Rocks part 2


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Rocks part 2

  1. 1. This bridge just outside of Parkfield, Ca , straddles the San Andreas Fault. If you look closely, you can see the curve of the guardrail and the angle of the deck. It is evidence of how the fault has caused the bridge to bend or displaced. Since its formation, about 30 million years ago, displacement along the San Andreas Fault has exceeded 560 kilometers (Tarbuck, Lutgens, Tasa, 296).San Andreas fault is called a ‘right-lateral strike-slip fault ‘ (Tarbuck, Lutgens, Tasa, 296) which means that the movement of the plates is a side-to-side movement past each other. The Pacific plate is moving north and the North American plate is moving south. <br />
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  5. 5. Mechanical Weathering<br />This is a photo of a massive rock , found up in the hills of Coalinga, that has undergone mechanical weathering. As you can see, it has been broken down into two different rocks from a larger rock. ‘Mechanical weathering is accomplished by physical forces that break rock’ (Tarbuck, Lutgens, Tasa, 175).<br />
  6. 6. Chemical Weathering<br />This is a photo of an anticline on the outskirts of Parkfield, Ca. It is a huge rock with traces of the color red. The red is a result of chemical weathering, which alters the composition of a rock. ‘Chemical weathering involves a chemical transformation of rock into one or more new compounds’ (Tarbuck, Lutgens, Tasa, 175). <br />
  7. 7. ‘Mass wasting is the transfer of rocks and soil down slope under the influence of gravity’ Tarbuck, Lutgens, Tasa, 174). I took this photo of a huge landslide up in the hills of Parkfield, Ca. <br />
  8. 8. Erosion<br />This is a photo of a soil erosion. ‘Erosion is the physical removal of material by mobile agents such as water, wind, or ice’ Tarbuck, Lutgens, Tasa, 174). This photo depicts soil erosion. I took this photo in the hills of Parkfield. <br />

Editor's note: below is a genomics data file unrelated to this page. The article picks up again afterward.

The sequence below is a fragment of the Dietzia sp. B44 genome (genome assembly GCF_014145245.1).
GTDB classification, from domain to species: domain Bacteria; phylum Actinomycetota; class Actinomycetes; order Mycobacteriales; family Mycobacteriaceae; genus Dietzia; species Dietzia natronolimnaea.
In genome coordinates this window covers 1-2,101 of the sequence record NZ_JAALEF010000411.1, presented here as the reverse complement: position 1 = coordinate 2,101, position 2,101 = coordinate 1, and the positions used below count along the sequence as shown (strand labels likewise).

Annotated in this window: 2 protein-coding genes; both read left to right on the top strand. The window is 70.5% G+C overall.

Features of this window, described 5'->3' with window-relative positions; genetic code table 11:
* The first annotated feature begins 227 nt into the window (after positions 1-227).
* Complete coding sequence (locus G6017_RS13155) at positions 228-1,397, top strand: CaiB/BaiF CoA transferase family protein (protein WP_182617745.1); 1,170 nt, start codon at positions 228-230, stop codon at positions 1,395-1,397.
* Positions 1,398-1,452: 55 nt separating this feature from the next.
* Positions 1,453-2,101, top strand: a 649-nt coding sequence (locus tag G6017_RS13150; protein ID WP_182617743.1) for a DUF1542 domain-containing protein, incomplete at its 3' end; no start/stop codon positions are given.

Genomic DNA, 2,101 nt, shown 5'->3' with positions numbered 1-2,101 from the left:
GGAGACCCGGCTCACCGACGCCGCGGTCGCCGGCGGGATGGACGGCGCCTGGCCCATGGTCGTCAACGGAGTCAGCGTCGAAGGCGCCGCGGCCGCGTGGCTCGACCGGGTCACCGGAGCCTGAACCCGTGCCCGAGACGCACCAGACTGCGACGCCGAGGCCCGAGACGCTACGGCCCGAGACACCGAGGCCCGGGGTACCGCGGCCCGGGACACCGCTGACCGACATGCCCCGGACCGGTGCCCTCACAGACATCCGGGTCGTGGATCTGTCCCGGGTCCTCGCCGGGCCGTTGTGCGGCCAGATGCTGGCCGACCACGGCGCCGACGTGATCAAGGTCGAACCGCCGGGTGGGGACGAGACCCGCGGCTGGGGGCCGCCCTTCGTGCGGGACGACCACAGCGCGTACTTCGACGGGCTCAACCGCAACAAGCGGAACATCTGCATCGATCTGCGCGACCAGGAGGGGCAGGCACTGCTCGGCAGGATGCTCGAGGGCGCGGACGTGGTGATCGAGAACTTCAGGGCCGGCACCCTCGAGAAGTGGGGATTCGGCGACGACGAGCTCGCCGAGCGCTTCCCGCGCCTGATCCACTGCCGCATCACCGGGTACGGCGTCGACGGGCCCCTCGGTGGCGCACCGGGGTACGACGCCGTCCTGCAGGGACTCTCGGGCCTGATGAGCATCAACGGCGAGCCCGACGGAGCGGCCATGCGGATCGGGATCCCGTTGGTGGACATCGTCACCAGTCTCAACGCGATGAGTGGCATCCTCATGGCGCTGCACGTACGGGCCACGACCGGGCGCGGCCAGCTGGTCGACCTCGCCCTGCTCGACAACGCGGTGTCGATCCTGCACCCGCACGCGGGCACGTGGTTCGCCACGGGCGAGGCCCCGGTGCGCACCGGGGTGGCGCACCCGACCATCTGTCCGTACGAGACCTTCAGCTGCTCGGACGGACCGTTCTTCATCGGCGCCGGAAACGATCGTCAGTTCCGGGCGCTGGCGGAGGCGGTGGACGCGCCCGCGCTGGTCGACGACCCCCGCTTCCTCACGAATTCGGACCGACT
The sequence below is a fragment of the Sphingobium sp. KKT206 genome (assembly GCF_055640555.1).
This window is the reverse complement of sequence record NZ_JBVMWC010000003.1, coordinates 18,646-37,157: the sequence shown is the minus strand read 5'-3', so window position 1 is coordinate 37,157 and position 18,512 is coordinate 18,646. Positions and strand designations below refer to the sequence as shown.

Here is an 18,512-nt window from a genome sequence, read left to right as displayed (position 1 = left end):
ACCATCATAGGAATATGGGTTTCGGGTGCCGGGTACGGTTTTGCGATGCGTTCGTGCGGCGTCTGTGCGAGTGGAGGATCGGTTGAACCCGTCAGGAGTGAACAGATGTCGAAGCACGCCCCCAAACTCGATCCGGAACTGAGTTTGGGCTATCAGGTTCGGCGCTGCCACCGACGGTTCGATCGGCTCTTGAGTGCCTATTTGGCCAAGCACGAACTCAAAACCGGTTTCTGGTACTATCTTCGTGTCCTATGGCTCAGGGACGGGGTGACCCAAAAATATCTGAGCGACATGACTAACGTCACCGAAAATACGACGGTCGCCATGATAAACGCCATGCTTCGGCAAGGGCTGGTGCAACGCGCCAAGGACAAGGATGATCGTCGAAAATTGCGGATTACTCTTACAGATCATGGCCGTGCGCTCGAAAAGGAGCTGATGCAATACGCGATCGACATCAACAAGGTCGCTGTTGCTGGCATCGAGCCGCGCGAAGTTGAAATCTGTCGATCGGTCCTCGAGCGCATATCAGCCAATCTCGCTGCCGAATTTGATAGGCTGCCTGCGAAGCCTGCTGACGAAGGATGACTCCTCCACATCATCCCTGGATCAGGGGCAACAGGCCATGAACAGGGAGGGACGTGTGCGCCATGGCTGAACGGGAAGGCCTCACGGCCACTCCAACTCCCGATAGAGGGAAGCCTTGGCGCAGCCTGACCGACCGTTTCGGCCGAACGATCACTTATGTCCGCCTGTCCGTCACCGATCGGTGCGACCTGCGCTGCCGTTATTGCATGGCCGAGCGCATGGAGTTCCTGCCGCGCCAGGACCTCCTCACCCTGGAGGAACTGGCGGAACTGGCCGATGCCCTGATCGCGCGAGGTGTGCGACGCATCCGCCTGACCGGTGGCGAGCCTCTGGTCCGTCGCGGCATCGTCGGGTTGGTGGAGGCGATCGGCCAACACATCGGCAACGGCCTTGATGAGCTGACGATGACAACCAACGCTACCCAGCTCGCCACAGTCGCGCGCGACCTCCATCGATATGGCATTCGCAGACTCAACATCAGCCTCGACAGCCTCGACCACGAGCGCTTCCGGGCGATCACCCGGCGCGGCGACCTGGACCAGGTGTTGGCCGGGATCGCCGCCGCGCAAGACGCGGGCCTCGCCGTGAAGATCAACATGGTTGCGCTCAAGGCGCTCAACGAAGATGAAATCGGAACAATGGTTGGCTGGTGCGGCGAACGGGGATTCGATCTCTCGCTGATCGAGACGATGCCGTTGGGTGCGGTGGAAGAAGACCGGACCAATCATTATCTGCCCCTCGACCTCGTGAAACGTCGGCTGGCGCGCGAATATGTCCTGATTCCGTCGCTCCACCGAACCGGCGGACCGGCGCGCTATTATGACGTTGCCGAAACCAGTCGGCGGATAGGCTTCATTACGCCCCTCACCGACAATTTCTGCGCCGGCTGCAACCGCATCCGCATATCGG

9. 9. Continental<br /> Environment<br />Lake Kaweah is an example of a continental environment. “Continental environments are dominated by the erosion and deposition associated with streams’ (Tarbuck, Lutgens, Tasa, 220). Deposits in lakes come rivers, but may also be ‘deposited by wind, glacial ice and other processes’ (Tarbuck, Lutgens, Tasa, 220).. These kids are actually swimming in the flooded parking lot of the lake. <br />
  10. 10. ‘Marine environments are divide according to depth; deep and shallow. Shallow marine environments borders all of the world's continents. Deep marine environments include all the floors of the deep ocean’ (Tarbuck, Lutgens, Tasa, 220).. <br />
  11. 11. The Coalinga Oil Field is an example of petroleum geology.  In order to find petroleum, companies need to understand and apply geological knowledge and processes in order to find this raw material. For example, they must have an understanding on how petroleum is formed. According to our text, ‘it begins with the accumulation of sediment in ocean areas that are rich in plan and animal remains’ (Tarbucks, Lutgens, Tasa, 647). <br />
  12. 12. 1. Earth An Introduction To Physical Geology; Tenth Edition. Tarbuck, Lutgens, Tasa. Upper Saddle River, New Jersey, 2011.<br />2. A Brief History of Coalinga by Bill Howell<br />3. Parkfield, California: The Earthquake Capital of the World.<br /><br />4. Visit Visalia, California; Lake Kaweah.<br />5.Natural Gas and Petroleum in Coalinga, CA<br />